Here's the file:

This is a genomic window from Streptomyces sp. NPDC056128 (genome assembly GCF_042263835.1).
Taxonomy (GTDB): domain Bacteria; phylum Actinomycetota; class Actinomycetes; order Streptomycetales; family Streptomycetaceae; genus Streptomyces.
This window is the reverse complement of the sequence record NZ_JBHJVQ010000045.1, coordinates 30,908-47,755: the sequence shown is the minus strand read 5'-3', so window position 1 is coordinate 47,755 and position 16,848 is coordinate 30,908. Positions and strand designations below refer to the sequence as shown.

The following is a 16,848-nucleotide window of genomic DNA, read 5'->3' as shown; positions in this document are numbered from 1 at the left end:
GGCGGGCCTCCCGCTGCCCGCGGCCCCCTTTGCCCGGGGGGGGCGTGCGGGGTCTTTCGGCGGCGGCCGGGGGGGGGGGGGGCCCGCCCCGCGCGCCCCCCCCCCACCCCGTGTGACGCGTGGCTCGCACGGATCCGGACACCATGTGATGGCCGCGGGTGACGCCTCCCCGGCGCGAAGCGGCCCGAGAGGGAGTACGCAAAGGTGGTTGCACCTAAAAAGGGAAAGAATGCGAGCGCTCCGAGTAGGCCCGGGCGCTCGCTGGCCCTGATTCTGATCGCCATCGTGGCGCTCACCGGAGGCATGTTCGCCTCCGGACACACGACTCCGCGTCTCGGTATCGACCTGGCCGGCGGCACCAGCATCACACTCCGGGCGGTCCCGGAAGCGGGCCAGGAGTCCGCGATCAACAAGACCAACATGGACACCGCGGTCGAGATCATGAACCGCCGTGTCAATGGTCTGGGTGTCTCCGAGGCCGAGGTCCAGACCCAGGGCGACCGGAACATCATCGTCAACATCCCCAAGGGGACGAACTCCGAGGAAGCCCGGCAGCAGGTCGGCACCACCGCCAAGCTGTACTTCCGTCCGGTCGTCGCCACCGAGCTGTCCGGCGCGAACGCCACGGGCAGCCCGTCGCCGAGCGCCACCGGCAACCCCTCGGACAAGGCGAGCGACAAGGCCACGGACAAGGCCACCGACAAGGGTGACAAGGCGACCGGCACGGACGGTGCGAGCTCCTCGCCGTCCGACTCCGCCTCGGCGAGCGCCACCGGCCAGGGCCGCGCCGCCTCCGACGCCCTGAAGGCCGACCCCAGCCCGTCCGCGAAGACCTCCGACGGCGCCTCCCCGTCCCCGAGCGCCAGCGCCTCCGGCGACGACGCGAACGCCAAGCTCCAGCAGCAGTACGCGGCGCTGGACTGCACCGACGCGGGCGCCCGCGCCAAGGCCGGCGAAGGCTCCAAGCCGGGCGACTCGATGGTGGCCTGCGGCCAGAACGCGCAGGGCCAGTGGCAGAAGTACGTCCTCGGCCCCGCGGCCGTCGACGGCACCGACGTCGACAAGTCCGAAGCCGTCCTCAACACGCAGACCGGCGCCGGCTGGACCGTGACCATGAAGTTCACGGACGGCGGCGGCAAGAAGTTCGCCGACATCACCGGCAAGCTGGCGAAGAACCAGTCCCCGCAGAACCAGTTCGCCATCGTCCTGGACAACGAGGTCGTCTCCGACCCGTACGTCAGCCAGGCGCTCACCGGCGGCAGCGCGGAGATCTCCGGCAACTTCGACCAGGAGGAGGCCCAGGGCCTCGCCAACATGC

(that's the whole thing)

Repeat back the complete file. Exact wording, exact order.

This is a genomic window from Streptomyces sp. NPDC056128 (genome assembly GCF_042263835.1).
Taxonomy (GTDB): domain Bacteria; phylum Actinomycetota; class Actinomycetes; order Streptomycetales; family Streptomycetaceae; genus Streptomyces.
This window is the reverse complement of the sequence record NZ_JBHJVQ010000045.1, coordinates 30,908-47,755: the sequence shown is the minus strand read 5'-3', so window position 1 is coordinate 47,755 and position 16,848 is coordinate 30,908. Positions and strand designations below refer to the sequence as shown.

The following is a 16,848-nucleotide window of genomic DNA, read 5'->3' as shown; positions in this document are numbered from 1 at the left end:
GGCGGGCCTCCCGCTGCCCGCGGCCCCCTTTGCCCGGGGGGGGCGTGCGGGGTCTTTCGGCGGCGGCCGGGGGGGGGGGGGGCCCGCCCCGCGCGCCCCCCCCCCACCCCGTGTGACGCGTGGCTCGCACGGATCCGGACACCATGTGATGGCCGCGGGTGACGCCTCCCCGGCGCGAAGCGGCCCGAGAGGGAGTACGCAAAGGTGGTTGCACCTAAAAAGGGAAAGAATGCGAGCGCTCCGAGTAGGCCCGGGCGCTCGCTGGCCCTGATTCTGATCGCCATCGTGGCGCTCACCGGAGGCATGTTCGCCTCCGGACACACGACTCCGCGTCTCGGTATCGACCTGGCCGGCGGCACCAGCATCACACTCCGGGCGGTCCCGGAAGCGGGCCAGGAGTCCGCGATCAACAAGACCAACATGGACACCGCGGTCGAGATCATGAACCGCCGTGTCAATGGTCTGGGTGTCTCCGAGGCCGAGGTCCAGACCCAGGGCGACCGGAACATCATCGTCAACATCCCCAAGGGGACGAACTCCGAGGAAGCCCGGCAGCAGGTCGGCACCACCGCCAAGCTGTACTTCCGTCCGGTCGTCGCCACCGAGCTGTCCGGCGCGAACGCCACGGGCAGCCCGTCGCCGAGCGCCACCGGCAACCCCTCGGACAAGGCGAGCGACAAGGCCACGGACAAGGCCACCGACAAGGGTGACAAGGCGACCGGCACGGACGGTGCGAGCTCCTCGCCGTCCGACTCCGCCTCGGCGAGCGCCACCGGCCAGGGCCGCGCCGCCTCCGACGCCCTGAAGGCCGACCCCAGCCCGTCCGCGAAGACCTCCGACGGCGCCTCCCCGTCCCCGAGCGCCAGCGCCTCCGGCGACGACGCGAACGCCAAGCTCCAGCAGCAGTACGCGGCGCTGGACTGCACCGACGCGGGCGCCCGCGCCAAGGCCGGCGAAGGCTCCAAGCCGGGCGACTCGATGGTGGCCTGCGGCCAGAACGCGCAGGGCCAGTGGCAGAAGTACGTCCTCGGCCCCGCGGCCGTCGACGGCACCGACGTCGACAAGTCCGAAGCCGTCCTCAACACGCAGACCGGCGCCGGCTGGACCGTGACCATGAAGTTCACGGACGGCGGCGGCAAGAAGTTCGCCGACATCACCGGCAAGCTGGCGAAGAACCAGTCCCCGCAGAACCAGTTCGCCATCGTCCTGGACAACGAGGTCGTCTCCGACCCGTACGTCAGCCAGGCGCTCACCGGCGGCAGCGCGGAGATCTCCGGCAACTTCGACCAGGAGGAGGCCCAGGGCCTCGCCAACATGC